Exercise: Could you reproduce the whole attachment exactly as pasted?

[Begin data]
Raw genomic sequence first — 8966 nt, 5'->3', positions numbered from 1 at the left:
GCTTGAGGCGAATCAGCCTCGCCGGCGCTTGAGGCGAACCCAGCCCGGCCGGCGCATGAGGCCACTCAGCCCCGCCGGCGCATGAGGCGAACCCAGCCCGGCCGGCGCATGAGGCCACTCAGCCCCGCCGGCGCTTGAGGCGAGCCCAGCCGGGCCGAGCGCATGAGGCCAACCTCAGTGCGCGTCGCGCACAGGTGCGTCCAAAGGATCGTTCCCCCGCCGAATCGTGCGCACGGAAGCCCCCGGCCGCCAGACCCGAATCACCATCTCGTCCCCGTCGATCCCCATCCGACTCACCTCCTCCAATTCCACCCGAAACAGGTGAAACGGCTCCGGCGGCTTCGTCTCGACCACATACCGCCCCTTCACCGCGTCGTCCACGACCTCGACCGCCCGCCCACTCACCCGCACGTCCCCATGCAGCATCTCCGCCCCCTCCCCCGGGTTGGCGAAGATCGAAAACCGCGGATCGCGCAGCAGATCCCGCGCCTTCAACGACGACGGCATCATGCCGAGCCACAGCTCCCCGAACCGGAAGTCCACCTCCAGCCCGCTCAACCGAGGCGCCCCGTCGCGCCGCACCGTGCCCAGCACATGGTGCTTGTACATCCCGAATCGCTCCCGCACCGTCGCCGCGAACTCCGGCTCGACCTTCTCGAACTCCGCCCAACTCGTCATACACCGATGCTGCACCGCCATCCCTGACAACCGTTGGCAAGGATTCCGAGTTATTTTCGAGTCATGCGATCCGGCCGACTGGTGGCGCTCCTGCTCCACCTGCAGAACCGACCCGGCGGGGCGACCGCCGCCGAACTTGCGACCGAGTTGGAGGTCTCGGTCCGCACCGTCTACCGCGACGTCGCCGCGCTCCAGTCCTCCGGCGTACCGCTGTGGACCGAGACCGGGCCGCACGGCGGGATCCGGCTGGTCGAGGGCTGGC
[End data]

Raw genomic sequence first — 8966 nt, 5'->3', positions numbered from 1 at the left:
GCTTGAGGCGAATCAGCCTCGCCGGCGCTTGAGGCGAACCCAGCCCGGCCGGCGCATGAGGCCACTCAGCCCCGCCGGCGCATGAGGCGAACCCAGCCCGGCCGGCGCATGAGGCCACTCAGCCCCGCCGGCGCTTGAGGCGAGCCCAGCCGGGCCGAGCGCATGAGGCCAACCTCAGTGCGCGTCGCGCACAGGTGCGTCCAAAGGATCGTTCCCCCGCCGAATCGTGCGCACGGAAGCCCCCGGCCGCCAGACCCGAATCACCATCTCGTCCCCGTCGATCCCCATCCGACTCACCTCCTCCAATTCCACCCGAAACAGGTGAAACGGCTCCGGCGGCTTCGTCTCGACCACATACCGCCCCTTCACCGCGTCGTCCACGACCTCGACCGCCCGCCCACTCACCCGCACGTCCCCATGCAGCATCTCCGCCCCCTCCCCCGGGTTGGCGAAGATCGAAAACCGCGGATCGCGCAGCAGATCCCGCGCCTTCAACGACGACGGCATCATGCCGAGCCACAGCTCCCCGAACCGGAAGTCCACCTCCAGCCCGCTCAACCGAGGCGCCCCGTCGCGCCGCACCGTGCCCAGCACATGGTGCTTGTACATCCCGAATCGCTCCCGCACCGTCGCCGCGAACTCCGGCTCGACCTTCTCGAACTCCGCCCAACTCGTCATACACCGATGCTGCACCGCCATCCCTGACAACCGTTGGCAAGGATTCCGAGTTATTTTCGAGTCATGCGATCCGGCCGACTGGTGGCGCTCCTGCTCCACCTGCAGAACCGACCCGGCGGGGCGACCGCCGCCGAACTTGCGACCGAGTTGGAGGTCTCGGTCCGCACCGTCTACCGCGACGTCGCCGCGCTCCAGTCCTCCGGCGTACCGCTGTGGACCGAGACCGGGCCGCACGGCGGGATCCGGCTGGTCGAGGGCTGGC